Experts on international health and development, including the likes of Pulitzer Prize-winning foreign correspondent and columnist Nick Kristof, long have argued that a key way to major improvements in distant lands rests in boosting the lot of women and girls. It’s an issue that clearly also needs attention closer to home.

National Public Radio and Pro Publica, a Pulitzer-winning investigative site, deserve yet more credit for their continuing dig into a shame of contemporary American health care — why U.S. mothers die in childbirth at a far higher rate than in all other developed countries. Their latest disturbing reporting focuses on some unacceptable numbers:

deductibles-300x199More than 18 million U.S. adults and 6 million children have asthma, a chronic lung disease that inflames and narrows airways and causes recurring wheezing, chest tightness, shortness of breath, and coughing.

How and why Big Pharma jacked up prices for one of the common treatments for this disease tells a key story of not only the difficulty in controlling skyrocketing drug costs but also drug makers’ willingness and capacities to exploit an affliction that costs the country more than $56 billion annually and hits hard at the young, poor, minorities, and the under- or un-insured.

Good Rx, a website led by three technology entrepreneurs who say they want to help Americans with soaring drug costs, deserves credit for reporting on its blog the story of asthma inhalers, and how Big Pharma has kept pushing ever higher the price for them.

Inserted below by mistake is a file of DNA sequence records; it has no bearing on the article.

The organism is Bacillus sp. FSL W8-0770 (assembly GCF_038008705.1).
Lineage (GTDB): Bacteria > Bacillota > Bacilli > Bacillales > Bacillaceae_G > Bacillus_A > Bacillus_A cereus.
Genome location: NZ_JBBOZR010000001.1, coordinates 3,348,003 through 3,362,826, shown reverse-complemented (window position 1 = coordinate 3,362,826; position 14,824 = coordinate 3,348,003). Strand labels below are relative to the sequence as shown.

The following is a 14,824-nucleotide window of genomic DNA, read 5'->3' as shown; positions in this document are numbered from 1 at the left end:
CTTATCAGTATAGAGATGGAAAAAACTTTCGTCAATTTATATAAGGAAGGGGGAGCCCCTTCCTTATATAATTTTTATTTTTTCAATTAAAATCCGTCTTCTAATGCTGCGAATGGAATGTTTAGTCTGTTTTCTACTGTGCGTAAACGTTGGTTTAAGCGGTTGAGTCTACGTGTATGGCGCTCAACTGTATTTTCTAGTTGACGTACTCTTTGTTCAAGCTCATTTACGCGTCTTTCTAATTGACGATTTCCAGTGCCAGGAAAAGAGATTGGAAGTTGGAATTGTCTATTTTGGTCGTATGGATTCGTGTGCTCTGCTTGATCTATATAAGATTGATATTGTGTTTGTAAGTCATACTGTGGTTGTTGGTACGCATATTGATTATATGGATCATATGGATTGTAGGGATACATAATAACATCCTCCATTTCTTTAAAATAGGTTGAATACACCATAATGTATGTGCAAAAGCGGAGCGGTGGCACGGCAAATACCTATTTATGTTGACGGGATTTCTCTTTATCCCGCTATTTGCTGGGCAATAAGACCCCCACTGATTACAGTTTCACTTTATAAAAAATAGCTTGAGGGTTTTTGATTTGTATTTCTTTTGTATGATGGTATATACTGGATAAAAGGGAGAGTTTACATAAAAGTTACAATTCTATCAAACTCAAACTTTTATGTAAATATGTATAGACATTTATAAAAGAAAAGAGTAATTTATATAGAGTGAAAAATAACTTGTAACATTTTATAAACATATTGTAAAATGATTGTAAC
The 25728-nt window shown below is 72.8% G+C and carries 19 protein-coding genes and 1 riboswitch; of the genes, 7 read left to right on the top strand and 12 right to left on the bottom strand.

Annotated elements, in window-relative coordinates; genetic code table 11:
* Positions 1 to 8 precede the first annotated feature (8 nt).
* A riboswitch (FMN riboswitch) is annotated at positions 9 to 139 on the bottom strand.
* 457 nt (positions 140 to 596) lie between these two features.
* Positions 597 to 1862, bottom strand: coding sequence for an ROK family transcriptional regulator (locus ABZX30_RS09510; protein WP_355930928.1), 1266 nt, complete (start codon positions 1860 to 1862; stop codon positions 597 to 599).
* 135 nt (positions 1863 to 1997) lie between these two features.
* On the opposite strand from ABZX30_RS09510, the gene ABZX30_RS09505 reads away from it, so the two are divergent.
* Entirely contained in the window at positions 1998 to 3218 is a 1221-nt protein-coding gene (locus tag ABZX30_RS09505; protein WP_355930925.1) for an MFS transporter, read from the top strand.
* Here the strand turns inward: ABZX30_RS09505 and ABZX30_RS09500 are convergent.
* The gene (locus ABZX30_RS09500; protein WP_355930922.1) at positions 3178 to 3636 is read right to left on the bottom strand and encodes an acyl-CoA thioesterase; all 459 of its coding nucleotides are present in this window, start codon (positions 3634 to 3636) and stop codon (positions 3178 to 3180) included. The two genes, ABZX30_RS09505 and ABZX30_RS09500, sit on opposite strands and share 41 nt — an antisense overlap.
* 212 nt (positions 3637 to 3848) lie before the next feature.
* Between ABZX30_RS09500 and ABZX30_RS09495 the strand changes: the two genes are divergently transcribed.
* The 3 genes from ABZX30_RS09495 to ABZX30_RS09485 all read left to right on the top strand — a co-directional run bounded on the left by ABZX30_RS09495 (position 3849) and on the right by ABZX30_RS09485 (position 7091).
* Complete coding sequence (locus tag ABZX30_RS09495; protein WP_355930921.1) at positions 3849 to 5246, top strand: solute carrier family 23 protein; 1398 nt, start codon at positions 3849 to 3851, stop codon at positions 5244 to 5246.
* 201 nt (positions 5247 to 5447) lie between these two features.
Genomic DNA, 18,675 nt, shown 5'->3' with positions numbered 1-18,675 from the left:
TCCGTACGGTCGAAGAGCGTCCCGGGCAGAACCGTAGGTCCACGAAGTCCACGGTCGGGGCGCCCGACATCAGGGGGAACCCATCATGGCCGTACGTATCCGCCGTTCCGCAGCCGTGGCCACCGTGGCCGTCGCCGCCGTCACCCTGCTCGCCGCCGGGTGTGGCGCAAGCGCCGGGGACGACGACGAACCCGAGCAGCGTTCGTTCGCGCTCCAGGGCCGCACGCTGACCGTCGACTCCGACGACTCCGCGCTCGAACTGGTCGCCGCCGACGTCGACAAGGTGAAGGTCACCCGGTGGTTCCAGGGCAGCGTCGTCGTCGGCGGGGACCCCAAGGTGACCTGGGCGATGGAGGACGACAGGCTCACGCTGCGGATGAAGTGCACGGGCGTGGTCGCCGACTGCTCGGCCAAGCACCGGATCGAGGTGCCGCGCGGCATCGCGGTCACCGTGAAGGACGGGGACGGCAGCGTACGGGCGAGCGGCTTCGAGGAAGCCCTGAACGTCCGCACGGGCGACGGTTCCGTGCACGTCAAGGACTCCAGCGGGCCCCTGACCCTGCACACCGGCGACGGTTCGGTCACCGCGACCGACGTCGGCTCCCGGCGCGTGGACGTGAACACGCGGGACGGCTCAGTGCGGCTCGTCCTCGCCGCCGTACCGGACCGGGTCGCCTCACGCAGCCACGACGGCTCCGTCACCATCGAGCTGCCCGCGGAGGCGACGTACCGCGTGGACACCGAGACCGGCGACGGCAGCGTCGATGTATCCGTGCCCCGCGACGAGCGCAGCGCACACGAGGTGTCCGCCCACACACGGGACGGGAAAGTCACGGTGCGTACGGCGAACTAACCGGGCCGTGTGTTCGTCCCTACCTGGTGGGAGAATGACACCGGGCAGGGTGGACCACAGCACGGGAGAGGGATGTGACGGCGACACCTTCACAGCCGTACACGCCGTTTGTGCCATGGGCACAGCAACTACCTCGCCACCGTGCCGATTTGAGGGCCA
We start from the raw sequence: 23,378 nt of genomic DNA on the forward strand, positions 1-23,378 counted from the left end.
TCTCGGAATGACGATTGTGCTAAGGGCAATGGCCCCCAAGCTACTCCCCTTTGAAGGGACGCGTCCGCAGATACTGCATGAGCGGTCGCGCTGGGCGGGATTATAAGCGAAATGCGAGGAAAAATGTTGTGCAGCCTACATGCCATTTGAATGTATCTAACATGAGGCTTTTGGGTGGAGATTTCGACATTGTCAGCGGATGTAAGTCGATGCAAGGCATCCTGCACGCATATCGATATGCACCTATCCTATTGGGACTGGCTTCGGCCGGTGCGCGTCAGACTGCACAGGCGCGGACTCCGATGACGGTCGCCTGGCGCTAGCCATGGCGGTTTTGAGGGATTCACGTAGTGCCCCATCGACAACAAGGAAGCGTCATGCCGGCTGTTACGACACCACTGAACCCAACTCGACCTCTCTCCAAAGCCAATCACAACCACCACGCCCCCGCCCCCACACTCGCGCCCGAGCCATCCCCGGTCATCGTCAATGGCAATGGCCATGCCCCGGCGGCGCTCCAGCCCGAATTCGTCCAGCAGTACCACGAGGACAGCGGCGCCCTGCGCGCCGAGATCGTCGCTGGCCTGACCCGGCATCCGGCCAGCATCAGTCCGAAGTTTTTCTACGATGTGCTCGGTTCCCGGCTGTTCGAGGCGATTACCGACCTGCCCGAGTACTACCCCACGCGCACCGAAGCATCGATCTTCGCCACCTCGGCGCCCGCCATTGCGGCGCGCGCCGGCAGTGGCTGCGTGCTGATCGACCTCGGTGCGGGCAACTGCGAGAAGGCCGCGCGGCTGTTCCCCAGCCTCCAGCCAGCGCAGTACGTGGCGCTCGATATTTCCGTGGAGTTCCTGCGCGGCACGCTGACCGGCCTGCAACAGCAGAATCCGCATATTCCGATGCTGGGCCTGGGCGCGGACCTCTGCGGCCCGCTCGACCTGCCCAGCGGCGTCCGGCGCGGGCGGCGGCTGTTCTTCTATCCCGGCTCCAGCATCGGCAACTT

odmapapp-150x300Ss the nation’s opioid crisis spirals into ever-more risky territory where synthetic painkillers get mixed with illegal drugs with fatal results, reporters are digging deeper into how drug companies got the country into this mess and cities now are stepping up with different approaches to curb deadly overdoses.

Vox, an online news and information site, reported that experts aren’t sure why, but they’re seeing an ugly trend in users and dealers mixing fentanyl, a synthetic opioid and sometimes legally prescribed painkiller, and other illicit narcotics, notably cocaine and heroin.

Vox reporter German Lopez, in interviews with drug experts, finds they are divided: Some think the deadly mixtures are occurring on purpose, with users seeking even greater intoxication or dealers promoting this to them. It may be that the mixtures are occurring unintentionally, as fentanyl, even in the tiniest amount as a residue, packs a wallop. Or it may be that authorities, as they try to get a better handle on the opioid crisis, have developed sharper data on drug abuses.